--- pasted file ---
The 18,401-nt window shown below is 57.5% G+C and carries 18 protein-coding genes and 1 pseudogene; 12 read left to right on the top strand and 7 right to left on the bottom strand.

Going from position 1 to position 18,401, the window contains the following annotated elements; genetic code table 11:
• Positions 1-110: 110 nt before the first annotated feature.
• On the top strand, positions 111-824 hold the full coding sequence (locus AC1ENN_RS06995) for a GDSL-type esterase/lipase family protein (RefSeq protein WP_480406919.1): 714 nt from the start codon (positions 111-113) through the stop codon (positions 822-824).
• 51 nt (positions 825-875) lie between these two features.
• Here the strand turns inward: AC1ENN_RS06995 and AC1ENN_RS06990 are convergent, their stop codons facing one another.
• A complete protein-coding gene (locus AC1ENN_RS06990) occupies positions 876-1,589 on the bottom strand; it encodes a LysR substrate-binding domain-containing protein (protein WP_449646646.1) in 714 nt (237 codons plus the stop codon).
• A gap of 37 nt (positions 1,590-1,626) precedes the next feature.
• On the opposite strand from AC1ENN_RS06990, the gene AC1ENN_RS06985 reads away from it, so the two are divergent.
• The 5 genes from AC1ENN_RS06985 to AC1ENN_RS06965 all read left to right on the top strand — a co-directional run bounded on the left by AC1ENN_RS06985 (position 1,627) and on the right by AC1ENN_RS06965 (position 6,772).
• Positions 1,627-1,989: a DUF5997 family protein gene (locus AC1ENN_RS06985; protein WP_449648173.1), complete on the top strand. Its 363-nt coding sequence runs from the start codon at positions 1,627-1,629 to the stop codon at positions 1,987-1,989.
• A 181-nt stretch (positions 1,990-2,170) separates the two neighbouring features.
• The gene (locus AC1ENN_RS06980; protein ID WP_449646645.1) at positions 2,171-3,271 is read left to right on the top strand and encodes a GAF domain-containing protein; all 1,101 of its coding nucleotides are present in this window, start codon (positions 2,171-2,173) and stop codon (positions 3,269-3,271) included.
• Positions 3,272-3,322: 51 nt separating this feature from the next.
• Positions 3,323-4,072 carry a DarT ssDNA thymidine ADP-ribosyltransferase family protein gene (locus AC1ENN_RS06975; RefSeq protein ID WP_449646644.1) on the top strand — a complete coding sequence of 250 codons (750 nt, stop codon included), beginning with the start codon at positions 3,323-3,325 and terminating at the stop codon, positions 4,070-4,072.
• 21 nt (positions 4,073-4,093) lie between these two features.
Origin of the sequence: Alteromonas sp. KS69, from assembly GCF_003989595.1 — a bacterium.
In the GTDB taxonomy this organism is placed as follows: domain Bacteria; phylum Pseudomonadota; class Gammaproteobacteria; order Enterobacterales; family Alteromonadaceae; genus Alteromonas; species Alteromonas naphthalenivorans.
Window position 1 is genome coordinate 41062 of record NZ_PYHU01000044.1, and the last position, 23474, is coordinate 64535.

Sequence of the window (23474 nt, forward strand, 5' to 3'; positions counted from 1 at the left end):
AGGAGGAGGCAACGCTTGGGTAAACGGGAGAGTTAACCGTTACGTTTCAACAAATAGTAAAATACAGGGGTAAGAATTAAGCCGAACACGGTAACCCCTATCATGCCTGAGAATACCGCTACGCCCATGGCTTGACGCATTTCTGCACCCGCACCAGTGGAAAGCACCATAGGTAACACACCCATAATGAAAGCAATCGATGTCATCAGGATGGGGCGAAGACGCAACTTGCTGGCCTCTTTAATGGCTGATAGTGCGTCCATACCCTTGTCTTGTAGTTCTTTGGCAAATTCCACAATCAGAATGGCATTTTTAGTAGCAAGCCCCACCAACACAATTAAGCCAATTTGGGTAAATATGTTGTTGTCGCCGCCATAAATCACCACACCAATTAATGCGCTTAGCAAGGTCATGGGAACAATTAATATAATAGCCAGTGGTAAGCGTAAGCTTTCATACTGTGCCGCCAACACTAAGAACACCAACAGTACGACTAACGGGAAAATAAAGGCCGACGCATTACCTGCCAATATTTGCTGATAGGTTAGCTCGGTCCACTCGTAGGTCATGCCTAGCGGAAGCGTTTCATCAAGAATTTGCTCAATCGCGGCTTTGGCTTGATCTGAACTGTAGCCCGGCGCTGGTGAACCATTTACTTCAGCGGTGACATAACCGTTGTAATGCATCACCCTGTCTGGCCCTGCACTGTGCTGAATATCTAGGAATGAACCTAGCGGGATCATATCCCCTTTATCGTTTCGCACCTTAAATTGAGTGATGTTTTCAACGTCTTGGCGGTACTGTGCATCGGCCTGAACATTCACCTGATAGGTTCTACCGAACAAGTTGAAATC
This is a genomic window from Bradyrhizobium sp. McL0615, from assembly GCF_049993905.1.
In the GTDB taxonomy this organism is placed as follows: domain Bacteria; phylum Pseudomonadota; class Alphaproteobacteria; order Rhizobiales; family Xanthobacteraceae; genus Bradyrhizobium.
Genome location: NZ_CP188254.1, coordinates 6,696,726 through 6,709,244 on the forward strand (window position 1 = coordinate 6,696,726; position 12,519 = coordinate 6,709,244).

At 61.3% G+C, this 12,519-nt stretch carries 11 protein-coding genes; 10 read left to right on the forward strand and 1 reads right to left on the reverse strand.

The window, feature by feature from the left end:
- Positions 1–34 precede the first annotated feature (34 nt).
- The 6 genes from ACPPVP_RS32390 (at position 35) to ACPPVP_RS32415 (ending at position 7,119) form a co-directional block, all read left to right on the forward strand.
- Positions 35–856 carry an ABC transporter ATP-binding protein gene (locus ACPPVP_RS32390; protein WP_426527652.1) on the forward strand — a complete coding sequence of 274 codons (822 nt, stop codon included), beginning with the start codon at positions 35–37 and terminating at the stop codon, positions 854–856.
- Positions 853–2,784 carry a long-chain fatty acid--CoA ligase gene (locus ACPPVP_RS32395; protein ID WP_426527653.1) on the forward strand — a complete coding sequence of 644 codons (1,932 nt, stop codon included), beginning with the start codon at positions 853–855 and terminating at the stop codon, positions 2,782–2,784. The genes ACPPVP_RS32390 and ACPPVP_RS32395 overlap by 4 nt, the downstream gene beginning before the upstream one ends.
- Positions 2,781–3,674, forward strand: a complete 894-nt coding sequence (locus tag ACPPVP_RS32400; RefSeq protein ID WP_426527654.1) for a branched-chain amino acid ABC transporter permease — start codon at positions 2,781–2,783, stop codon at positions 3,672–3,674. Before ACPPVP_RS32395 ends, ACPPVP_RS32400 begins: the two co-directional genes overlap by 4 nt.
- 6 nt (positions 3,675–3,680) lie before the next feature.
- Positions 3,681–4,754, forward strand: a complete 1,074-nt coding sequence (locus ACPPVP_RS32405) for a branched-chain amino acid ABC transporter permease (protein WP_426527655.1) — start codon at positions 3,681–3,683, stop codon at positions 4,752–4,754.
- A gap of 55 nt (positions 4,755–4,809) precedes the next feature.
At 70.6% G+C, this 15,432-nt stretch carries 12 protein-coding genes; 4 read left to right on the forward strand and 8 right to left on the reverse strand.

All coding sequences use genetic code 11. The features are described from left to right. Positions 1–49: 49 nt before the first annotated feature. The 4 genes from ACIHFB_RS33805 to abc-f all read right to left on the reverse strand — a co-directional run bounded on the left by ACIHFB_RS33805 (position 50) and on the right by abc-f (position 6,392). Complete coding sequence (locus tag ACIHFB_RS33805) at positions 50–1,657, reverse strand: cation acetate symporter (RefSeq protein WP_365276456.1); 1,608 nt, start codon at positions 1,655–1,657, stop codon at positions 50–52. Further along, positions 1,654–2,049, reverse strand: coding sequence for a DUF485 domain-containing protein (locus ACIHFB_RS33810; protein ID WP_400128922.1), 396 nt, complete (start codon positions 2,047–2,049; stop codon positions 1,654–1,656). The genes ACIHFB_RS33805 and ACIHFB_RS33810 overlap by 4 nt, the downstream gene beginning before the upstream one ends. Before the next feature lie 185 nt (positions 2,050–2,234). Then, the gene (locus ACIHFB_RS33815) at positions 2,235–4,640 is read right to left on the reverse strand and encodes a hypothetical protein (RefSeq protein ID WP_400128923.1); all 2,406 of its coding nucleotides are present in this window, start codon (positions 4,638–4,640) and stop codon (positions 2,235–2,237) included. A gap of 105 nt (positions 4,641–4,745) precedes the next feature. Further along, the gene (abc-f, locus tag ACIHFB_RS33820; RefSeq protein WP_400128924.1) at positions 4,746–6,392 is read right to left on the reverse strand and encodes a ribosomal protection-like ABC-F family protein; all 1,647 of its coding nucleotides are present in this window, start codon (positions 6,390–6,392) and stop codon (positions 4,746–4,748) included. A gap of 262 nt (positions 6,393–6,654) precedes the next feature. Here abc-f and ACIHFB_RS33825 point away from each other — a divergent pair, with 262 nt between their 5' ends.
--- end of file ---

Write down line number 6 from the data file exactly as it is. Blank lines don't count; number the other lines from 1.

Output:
• Here the strand turns inward: AC1ENN_RS06995 and AC1ENN_RS06990 are convergent, their stop codons facing one another.